Why restaurants are adding ‘clean foods’ to their menus
There’s several years of history behind the new truffle fries at Islands Restaurant.
For starters, they mark the casual restaurant chain’s return to serving made-to-order baskets of french fries with potatoes sliced daily, which it stopped doing about 10 years ago, according to Michael Smith, Islands’ president.
But they also show the chain’s commitment to clean food, a movement that began about a dozen years ago. It was a reaction against highly processed foods, which have five or more ingredients, according to early clean food advocates.
“People say, ‘I want things you can pronounce’,” said Roger A. Clemens, an adjunct professor of pharmaceutical sciences and associate director of the regulatory science program at the University of Southern California School of Pharmacy.
He pointed to a new survey by the International Food Information Council taken in May that showed that 63% of adults are influenced by ingredient lists on foods and beverages and that 64% try to choose foods with clean ingredients.
People in the online survey of more than 1,000 adults in the U.S. described “clean” with terms such as “not artificial or synthetic” and used words including “organic” or “fresh.”
They are motivated by wanting to experience the benefits of healthy foods or to avoid chemical-sounding foods.
Clemens saw how that desire is playing out on a recent visit to an Islands Restaurant.
There was a sign at the entrance that said the chain promoting the chain’s “clean and customized” campaign.
“Catch the new wave of clean,” it read. “At Islands we take pride in sourcing the highest quality ingredients. Our commitment is to prepare and serve wholesome and clean foods.”
He went in and ordered a salad, but said the clean food sign didn’t affect his choice.
The sign reflects what customers want more than nutritional content, according to Clemens, speaking in a phone interview.
“Much of the restaurant industry and parts of the food industry have dumbed everything down.”
That’s not the intent, according to Smith.
“We wanted to improve our menu and be one of the casual dining restaurants that offers this to our guests. There aren’t many out there,” he said in a phone interview.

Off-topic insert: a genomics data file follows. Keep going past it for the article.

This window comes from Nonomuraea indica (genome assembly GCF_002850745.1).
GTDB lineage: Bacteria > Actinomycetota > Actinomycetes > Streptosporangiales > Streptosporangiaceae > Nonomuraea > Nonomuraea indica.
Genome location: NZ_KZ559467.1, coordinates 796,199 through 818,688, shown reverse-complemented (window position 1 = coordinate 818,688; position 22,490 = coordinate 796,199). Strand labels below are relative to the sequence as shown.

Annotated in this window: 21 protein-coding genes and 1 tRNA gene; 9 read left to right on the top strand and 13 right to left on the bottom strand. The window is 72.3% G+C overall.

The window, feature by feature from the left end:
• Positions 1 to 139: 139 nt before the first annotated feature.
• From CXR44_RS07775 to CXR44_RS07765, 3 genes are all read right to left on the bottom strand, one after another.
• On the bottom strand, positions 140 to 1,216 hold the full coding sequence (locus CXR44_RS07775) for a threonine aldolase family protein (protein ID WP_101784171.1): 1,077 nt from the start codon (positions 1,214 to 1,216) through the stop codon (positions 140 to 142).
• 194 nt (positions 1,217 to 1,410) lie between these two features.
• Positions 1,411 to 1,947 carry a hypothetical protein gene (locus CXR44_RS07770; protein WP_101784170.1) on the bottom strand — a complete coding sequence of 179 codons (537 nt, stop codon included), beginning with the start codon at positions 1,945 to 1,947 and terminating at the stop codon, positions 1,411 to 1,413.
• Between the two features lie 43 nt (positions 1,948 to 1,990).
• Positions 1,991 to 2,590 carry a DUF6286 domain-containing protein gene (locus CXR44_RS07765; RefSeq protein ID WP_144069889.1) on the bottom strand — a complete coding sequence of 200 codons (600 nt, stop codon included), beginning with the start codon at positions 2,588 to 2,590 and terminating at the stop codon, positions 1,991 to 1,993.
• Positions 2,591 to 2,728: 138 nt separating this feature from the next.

“We want to be one of the first and do what’s right.”
The clean food movement has influenced restaurants, but full-service chains haven’t embraced it the way quick-service chains have. Chipotle Mexican Grill, based in Newport Beach, boasts that it uses 53 ingredients that diners can pronounce, like yellow onion and sunflower oil.
St. Louis-based Panera Bread calls 100% of its food 100% clean, meaning it uses no artificial preservatives, flavors, sweeteners or colors.
Islands’ commitment is to avoid growth hormones, antibiotics, artificial ingredients and preservatives.
“It’s a project that goes through every ingredient on the menu,” Smith said in a phone interview.
Islands’ menu is about 75% clean now, with the goal of reaching 100% percent in 2022, Smith said in a phone interview.
Much of the work, which included dealing with suppliers, was done during the pandemic he said, even though the health crisis brought about supply chain disruptions.
Clemens said that clean food marketing fails to take into account the complexity of food chemistry.
“Their sign says no hormones,” Clemens observed in a phone interview. “Well, how do you think plants grow?”
He gave some examples of how labels can be misunderstood or incomplete.
Vinegar, which is on Chipotle’s list of 53 ingredients, is the same as acetic acid.
Carmine, a natural crimson food coloring, is derived from beetles, which some vegetarians might not accept.
Milk contains more than 100 ingredients, far more than the five-ingredient limit in many clean-eating recipes. [
Clemens said too many people make dietary choices based on what they see on social media and should be seeking out real medical experts instead.
“Talk to people like me. Don’t rely on the blogosphere.”
Possible resources, he said, include the Institute of Food Technologists and the Academy of Nutrition and Dietetics.
Well-known facilities such as Johns Hopkins Medicine and the Mayo Clinic also post nutritional articles online.
Eating clean can mean eating more whole foods and less highly processed snack foods, dietician Emily Brown wrote in an article on the Mayo Clinic website.
She suggests limiting packaged foods; foods with added salt, sugar or fat; and foods that are dramatically altered compared with their natural forms.
“Trying to simplify a menu, I get that,” said Clemens. “But I work in a space where you try to get nutrition in malnourished population groups. And you can’t do that with five ingredients.”